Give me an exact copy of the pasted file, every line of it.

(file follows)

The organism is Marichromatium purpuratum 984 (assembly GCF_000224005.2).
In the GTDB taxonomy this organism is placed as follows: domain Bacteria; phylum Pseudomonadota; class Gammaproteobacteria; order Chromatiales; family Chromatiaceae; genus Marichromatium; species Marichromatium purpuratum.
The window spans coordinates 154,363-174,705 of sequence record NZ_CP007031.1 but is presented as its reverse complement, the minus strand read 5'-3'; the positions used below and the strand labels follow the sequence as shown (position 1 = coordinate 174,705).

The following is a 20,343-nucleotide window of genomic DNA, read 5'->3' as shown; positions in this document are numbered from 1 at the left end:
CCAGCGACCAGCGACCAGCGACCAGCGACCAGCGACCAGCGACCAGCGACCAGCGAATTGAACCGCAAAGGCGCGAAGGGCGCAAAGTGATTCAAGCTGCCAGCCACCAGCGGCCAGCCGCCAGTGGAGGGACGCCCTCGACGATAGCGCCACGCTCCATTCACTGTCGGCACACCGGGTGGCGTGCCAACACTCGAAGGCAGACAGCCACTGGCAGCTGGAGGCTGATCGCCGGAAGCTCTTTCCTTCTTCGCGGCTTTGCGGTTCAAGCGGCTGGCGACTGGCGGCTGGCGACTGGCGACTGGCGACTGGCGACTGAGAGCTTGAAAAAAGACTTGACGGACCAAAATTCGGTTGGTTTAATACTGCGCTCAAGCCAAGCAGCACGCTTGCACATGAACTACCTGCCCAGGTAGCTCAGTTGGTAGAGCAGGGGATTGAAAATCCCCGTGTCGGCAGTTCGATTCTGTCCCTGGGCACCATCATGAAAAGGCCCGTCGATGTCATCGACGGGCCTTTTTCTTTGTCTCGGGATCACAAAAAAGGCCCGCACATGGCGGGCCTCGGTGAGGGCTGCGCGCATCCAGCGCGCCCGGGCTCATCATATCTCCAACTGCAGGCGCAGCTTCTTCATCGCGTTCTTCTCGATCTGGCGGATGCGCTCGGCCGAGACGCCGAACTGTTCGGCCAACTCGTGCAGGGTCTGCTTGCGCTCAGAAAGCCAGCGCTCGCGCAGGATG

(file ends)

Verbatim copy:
The organism is Marichromatium purpuratum 984 (assembly GCF_000224005.2).
In the GTDB taxonomy this organism is placed as follows: domain Bacteria; phylum Pseudomonadota; class Gammaproteobacteria; order Chromatiales; family Chromatiaceae; genus Marichromatium; species Marichromatium purpuratum.
The window spans coordinates 154,363-174,705 of sequence record NZ_CP007031.1 but is presented as its reverse complement, the minus strand read 5'-3'; the positions used below and the strand labels follow the sequence as shown (position 1 = coordinate 174,705).

The following is a 20,343-nucleotide window of genomic DNA, read 5'->3' as shown; positions in this document are numbered from 1 at the left end:
CCAGCGACCAGCGACCAGCGACCAGCGACCAGCGACCAGCGACCAGCGACCAGCGAATTGAACCGCAAAGGCGCGAAGGGCGCAAAGTGATTCAAGCTGCCAGCCACCAGCGGCCAGCCGCCAGTGGAGGGACGCCCTCGACGATAGCGCCACGCTCCATTCACTGTCGGCACACCGGGTGGCGTGCCAACACTCGAAGGCAGACAGCCACTGGCAGCTGGAGGCTGATCGCCGGAAGCTCTTTCCTTCTTCGCGGCTTTGCGGTTCAAGCGGCTGGCGACTGGCGGCTGGCGACTGGCGACTGGCGACTGGCGACTGAGAGCTTGAAAAAAGACTTGACGGACCAAAATTCGGTTGGTTTAATACTGCGCTCAAGCCAAGCAGCACGCTTGCACATGAACTACCTGCCCAGGTAGCTCAGTTGGTAGAGCAGGGGATTGAAAATCCCCGTGTCGGCAGTTCGATTCTGTCCCTGGGCACCATCATGAAAAGGCCCGTCGATGTCATCGACGGGCCTTTTTCTTTGTCTCGGGATCACAAAAAAGGCCCGCACATGGCGGGCCTCGGTGAGGGCTGCGCGCATCCAGCGCGCCCGGGCTCATCATATCTCCAACTGCAGGCGCAGCTTCTTCATCGCGTTCTTCTCGATCTGGCGGATGCGCTCGGCCGAGACGCCGAACTGTTCGGCCAACTCGTGCAGGGTCTGCTTGCGCTCAGAAAGCCAGCGCTCGCGCAGGATG